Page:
Kia’s EV6 arrives to take the EV segment by storm

Kia’s new EV6 is the firm’s first EV to sit on a dedicated electric car platform. JACK EVANS has been finding out what it’s like.

This electric car race is heating up, isn’t it? A few years ago things were pretty limited in terms of EV selection, while these days there are more offerings coming to the market than ever before – and here’s another one, Kia’s EV6.

Utilising the same basic platform as the one you’ll find under the Hyundai Ioniq 5 but swathed in a strikingly different body, the EV6 looks to extend Kia’s already wide range of electrified cars and push things in a slightly sportier direction. We’ve been finding out what it’s like.

The EV6 arrives as Kia’s first electric car to sit on a dedicated EV platform. That means it’s been designed around battery power from the off, rather than adapted from an existing model and converted to run on electricity. As a result, it can deliver more in terms of space and practicality, while its powertrain should – in theory – be as refined as it can be.

Photos: PA Media

You’ve got two powertrains to choose between – a rear-wheel-drive version with 226bhp (which we’re looking at here) and an all-wheel-drive variant with a heady 321bhp. Whichever one you opt for, you’re getting the same 77.4kWh battery.

Underneath this rear-driven EV6 is a single electric motor with 226bhp, linked to a 77.4kWh battery. Kia claims a 0-60mph time of just over seven seconds and a top speed of 114mph, but one of the main points here is range and, in that sense, the EV6 does very well. It has a claimed range of 328 miles and it has the capacity to be charged at speeds of up to 350kW. Find one of these ultra-rapid chargers and a 10 to 80 per cent charge can be conducted in just 18 minutes.

Hook it up to an 11kW home charger and a full top-up of the batteries from flat will take seven hours and 20 minutes. There’s also the option to add a heat pump – this will help to get the most range out of the batteries when the temperature drops.

Step up to the EV6 and you’ll notice that it is, in fact, quite large – far larger than the pictures would lead you to believe, in fact. It sits in between a full-fat SUV and a crossover, but its sheer size can prove intimidating, to begin with. However, great seat adjustment means you’re quick to get comfy and those initial worries soon fade away.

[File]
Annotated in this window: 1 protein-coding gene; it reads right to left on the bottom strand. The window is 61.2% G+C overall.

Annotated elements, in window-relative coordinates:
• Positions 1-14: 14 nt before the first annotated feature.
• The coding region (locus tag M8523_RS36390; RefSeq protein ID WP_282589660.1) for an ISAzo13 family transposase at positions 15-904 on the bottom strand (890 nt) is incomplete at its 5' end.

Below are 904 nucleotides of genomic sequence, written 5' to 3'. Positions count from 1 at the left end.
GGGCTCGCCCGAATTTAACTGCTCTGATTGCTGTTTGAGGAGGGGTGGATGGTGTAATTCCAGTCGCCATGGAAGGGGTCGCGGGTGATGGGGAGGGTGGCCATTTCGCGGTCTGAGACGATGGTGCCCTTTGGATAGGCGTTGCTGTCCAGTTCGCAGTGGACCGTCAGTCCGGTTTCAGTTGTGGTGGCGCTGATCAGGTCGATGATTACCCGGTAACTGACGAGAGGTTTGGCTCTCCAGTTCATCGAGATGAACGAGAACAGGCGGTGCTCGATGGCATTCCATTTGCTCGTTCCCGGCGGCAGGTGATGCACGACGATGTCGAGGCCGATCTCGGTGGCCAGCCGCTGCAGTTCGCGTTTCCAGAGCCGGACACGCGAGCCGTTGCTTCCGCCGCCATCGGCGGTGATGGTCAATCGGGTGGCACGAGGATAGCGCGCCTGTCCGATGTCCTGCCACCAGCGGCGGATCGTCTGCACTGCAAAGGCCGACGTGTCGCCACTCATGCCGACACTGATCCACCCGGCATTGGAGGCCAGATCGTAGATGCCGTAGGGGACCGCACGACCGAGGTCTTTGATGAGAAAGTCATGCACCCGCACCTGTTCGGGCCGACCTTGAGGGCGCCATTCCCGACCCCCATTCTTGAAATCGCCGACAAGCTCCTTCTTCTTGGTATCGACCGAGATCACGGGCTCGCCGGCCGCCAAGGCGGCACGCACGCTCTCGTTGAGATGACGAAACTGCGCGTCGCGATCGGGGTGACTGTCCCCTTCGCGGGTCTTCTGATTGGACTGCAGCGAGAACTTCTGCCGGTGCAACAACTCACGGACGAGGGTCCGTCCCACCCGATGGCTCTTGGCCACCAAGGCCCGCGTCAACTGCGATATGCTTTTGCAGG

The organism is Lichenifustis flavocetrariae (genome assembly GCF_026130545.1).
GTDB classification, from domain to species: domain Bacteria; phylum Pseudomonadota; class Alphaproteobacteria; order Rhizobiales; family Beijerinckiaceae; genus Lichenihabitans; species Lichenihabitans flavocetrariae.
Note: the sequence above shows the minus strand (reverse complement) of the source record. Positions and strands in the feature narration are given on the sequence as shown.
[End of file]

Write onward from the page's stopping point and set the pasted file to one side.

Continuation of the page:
The electric powertrain brings a predictably instantaneous throttle response and plenty of torque means that the EV6 isn’t a slouch away from the line. But where it differs from competitors is its lightness in the bends. This is no featherweight car – it’s knocking on the door of two tonnes in fact – but it manages to be nimble and exciting in the corners. The ride is decent too – if a touch firm at lower speeds – but it’s the driver involvement that really shines through here, bringing a real level of enjoyment to the whole driving experience.

The term ‘concept car for the road’ has been worn smooth in car reviews, but the EV6’s design leads us to think that we can use it just once more. As mentioned it’s a big car, but the long athletic lines help to disguise its overall heft well. We particularly like the curved, full-width rear light bar and the intricate daytime running lights at the front of the car.

Some of this design does serve a more practical purpose, mind you. The front lip of the car actually channels air through and underneath the EV6’s flat floor, which helps to make it more slippery in the air and, therefore, more efficient.

You get a great sense of space inside the EV6. Because it’s based on a dedicated EV platform, there are neat storage touches that you don’t get in conventionally-driven cars, such as the large cavity underneath the gear selector which is great for storing items you don’t want to lose.

In the back, you’ve got loads of legroom too. Plus, because of the car’s flat floor, there’s plenty of room for your feet while the tapered roofline lends the cabin to feel slightly cocoon-like. Certainly, over longer journeys, the EV6 should prove comfortable for passengers. In terms of boot space, there are 490 litres to play with, extendable to 1,300 litres with the rear seats folded down.

We tested the EV6 in mid-range GT-Line specification. As with most Kia models, the EV6 is jam-packed with standard equipment, with highlights here including 19-inch alloy wheels, dual LED headlights and a full suite of driver assistance systems.

The standout feature here, however, is the 12.3-inch infotainment system. It’s curved, too, and comes complete with both Apple CarPlay and Android Auto, but the in-house system is easy and simple to navigate too. There are a few touchscreen-style buttons underneath – and a single panel controls both the infotainment’s major functions and the heating and ventilation – but these are a touch tricky to operate and are quite small too, so can be tricky to hone in on when you’re moving.

The EV6 feels like the real deal. It’s got a decent range, excellent charging speed and – most importantly – it’s fun to drive, too. Add in a well-specified cabin with plenty of bells and whistles and you’ve got a package that is hard to beat.

Related Posts